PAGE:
Grave of forgotten hero who bought Westerplatte peninsula off Germans with his own cash found in UK cemetery
The grave of a Polish diplomat who bought the Westerplatte peninsula in Gdańsk with his own money after recognizing its strategic importance has been rediscovered near London.
Mieczysław Jałowiecki, who was the Polish government’s delegate to Gdańsk in 1919 had been sent to the city to help organize shipments of American aid to the newly independent Poland.
Still considered German territory, the German government had forbidden any Polish organization to enter the territory, apart from Jałowiecki and two colleagues who were accepted as representatives of the American Relief mission
Before departure, Chief of State Józef Piłsudski is reported to have told Jałowiecki: “If you don’t please us – you will get a bullet to the head.
“If you don’t please the Germans, you will get a bullet from them, try to make sure you avoid both. These are my instructions.”
Arriving in January 1919 armed with nothing more than a pistol, Jałowiecki and his men were met with a hostile reception from the largely German population and protests against the American food aid .
But despite the dangerous conditions, he played a key role in managing Herbert Hoover’s American Relief Administration was the chief organizer of a transport of 55,000 wagons of food, medicines, arms and other resources to Poland.
During his time in the city he also became aware of the importance of the Westerplatte peninsula, which at the time was still an ordinary seaside resort with a few villas and a spa house with a restaurant.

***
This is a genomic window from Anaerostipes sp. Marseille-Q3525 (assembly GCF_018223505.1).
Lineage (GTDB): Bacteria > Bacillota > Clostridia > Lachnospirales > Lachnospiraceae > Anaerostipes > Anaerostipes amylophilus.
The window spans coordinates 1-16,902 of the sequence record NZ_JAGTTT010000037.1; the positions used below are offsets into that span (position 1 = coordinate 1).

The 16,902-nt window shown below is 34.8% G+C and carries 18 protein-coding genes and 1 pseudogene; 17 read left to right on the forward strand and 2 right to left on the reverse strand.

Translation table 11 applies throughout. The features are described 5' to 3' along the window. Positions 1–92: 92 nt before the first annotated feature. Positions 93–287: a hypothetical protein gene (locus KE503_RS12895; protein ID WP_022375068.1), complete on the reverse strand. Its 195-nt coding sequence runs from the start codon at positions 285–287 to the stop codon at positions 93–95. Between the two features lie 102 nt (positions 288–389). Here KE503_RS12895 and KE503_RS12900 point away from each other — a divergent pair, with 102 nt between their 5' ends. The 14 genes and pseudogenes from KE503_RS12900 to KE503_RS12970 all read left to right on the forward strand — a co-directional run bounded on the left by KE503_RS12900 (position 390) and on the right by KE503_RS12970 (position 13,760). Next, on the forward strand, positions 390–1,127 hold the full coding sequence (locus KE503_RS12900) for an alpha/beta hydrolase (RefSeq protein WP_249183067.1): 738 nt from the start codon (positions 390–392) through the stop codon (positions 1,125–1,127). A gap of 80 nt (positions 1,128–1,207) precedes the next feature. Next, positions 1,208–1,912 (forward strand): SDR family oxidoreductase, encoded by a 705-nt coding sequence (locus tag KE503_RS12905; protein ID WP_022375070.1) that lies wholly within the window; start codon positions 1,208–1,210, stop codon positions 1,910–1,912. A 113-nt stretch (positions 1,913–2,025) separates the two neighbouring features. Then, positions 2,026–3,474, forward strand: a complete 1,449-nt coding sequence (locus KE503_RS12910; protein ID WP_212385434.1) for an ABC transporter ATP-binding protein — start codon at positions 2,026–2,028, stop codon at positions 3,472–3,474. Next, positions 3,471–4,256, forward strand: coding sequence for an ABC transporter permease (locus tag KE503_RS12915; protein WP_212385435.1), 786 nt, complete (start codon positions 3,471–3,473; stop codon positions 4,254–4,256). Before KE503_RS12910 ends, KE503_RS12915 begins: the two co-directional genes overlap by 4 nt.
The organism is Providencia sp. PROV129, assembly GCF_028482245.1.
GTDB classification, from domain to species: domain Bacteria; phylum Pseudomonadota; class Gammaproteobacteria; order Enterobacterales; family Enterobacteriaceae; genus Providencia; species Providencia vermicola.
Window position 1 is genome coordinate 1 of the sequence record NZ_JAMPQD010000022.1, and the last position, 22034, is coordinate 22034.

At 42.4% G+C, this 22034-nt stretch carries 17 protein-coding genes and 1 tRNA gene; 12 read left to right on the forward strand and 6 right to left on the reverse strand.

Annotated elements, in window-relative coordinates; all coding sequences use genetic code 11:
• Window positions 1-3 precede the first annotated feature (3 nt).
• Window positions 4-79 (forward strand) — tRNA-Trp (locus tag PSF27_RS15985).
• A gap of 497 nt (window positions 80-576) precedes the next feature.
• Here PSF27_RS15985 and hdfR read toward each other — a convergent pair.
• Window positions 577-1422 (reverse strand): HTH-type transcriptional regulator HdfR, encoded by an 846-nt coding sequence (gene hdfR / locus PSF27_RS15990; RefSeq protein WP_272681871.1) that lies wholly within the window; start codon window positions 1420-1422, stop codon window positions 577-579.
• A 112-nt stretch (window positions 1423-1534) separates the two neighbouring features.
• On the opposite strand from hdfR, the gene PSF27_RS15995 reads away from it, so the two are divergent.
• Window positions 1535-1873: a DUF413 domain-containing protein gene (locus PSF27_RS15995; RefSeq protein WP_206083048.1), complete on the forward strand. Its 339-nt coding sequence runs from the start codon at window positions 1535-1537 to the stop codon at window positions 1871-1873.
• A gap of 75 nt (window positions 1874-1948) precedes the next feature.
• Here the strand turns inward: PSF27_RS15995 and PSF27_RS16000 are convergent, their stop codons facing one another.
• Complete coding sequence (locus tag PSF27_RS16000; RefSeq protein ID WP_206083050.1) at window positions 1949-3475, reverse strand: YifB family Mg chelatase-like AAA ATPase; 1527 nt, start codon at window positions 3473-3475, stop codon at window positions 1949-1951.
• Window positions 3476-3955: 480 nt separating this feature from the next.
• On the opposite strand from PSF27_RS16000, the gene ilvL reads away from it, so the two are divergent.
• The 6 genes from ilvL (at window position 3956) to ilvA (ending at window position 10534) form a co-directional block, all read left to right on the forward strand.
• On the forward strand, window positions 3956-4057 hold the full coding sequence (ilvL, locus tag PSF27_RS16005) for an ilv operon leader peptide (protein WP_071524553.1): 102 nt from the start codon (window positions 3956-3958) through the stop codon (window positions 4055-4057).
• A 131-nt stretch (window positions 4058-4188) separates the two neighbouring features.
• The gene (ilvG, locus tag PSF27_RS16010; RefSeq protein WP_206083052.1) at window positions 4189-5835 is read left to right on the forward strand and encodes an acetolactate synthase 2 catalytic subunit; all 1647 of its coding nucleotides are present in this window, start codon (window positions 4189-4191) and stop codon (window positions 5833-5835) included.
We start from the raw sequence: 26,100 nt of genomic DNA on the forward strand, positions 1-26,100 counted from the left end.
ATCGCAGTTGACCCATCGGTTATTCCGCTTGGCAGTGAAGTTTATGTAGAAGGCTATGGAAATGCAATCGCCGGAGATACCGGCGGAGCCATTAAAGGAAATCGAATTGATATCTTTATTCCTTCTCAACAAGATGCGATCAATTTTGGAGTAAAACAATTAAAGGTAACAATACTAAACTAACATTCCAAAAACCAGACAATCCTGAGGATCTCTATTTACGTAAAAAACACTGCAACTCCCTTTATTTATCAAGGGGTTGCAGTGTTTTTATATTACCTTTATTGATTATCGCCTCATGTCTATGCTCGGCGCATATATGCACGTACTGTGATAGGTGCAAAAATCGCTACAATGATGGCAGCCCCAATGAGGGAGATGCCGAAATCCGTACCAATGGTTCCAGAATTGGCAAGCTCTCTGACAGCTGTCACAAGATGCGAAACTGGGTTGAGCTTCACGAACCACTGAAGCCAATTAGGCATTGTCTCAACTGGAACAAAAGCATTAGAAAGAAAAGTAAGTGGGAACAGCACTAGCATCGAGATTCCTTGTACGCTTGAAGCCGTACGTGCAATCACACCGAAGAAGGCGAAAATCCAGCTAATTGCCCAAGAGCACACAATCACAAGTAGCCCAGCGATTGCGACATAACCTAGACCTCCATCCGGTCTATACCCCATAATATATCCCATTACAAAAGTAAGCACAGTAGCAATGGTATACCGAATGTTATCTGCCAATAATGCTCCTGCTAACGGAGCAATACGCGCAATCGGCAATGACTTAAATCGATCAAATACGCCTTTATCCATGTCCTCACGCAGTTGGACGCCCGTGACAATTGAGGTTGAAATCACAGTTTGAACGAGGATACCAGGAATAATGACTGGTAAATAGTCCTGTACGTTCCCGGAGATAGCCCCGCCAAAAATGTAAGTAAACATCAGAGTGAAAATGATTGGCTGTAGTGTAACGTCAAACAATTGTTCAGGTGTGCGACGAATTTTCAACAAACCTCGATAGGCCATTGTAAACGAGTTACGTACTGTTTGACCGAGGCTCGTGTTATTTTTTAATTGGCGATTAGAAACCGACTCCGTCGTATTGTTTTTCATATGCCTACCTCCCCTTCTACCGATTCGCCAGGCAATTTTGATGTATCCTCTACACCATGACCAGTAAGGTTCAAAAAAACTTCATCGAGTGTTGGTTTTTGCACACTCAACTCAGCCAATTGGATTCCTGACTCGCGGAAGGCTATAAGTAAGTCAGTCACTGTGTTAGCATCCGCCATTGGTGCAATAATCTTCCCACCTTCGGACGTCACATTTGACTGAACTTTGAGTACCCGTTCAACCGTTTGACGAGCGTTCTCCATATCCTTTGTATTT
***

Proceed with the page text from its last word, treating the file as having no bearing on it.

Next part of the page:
Jałowiecki quickly realised that whoever owns Westerplatte has control over the entry point to the port of Gdańsk.
Presenting his idea to Poland’s prime minister Ignacy Paderewski, Jałowiecki was given the go ahead to take out a loan, as at the time the Polish coffers were empty after WWI.
Agreeing to use his own money on the condition that when Gdańsk became part of Poland again it would be bought back from him by the Polish government, he employed the help of local Kashubian German speakers, so that the German wouldn’t know it was a Pole buying the land.
Jałowiecki’s great grandson Andrzej Jałowiecki told the Polish History Museum: “Although it was not without problems, the transaction was finally finalized and the peninsula found its way to Poland.
“In a similar way, Mieczysław Jałowiecki also bought a number of other properties of strategic importance for the then and present-day Gdańsk.”
He added: “Today, little is spoken about Mieczysław Jałowiecki, it is easier for us to appreciate the achievements of soldiers who fought with weapons in their hands.
“Meanwhile, there are many ‘silent’ heroes and forgotten names like Mieczysław Jałowiecki, whose battle for the rebuilding of the country [Poland], took on a different form – enormous organizational work, economic handling of resources, and an ability to manage national goods or find solutions in seemingly dead-end, hopeless situations.”
Following Gdańsk becoming the Free City of Danzig in 1920, Jałowiecki returned to Warsaw but soon became disillusioned with political decision-making.
By the time Nazi Germany launched its attack on Westerplatte in 1939, he was too old to fight and emigrated to London from where he chose to continue his fight for Poland through his writing and active participation in Polish community life.
Now his grave has been uncovered by London-based history researcher Tomasz Muskus who came across it at the Beckenham Cemetery in Kent.
Posting on social media he said: This joyful time has come and I can inform you that I managed to find (after many years) the grave of the late Mieczysław Jałowiecki, who was a very distinguished figure in the history of Poland.
“Moreover, he was a diplomat and the first Polish Government Delegate in Gdańsk, who bought Westerplatte for the Polish State.”
Muskus is now in talks with Jałowiecki’s family and various organisations in Poland about how best to to honour his memory.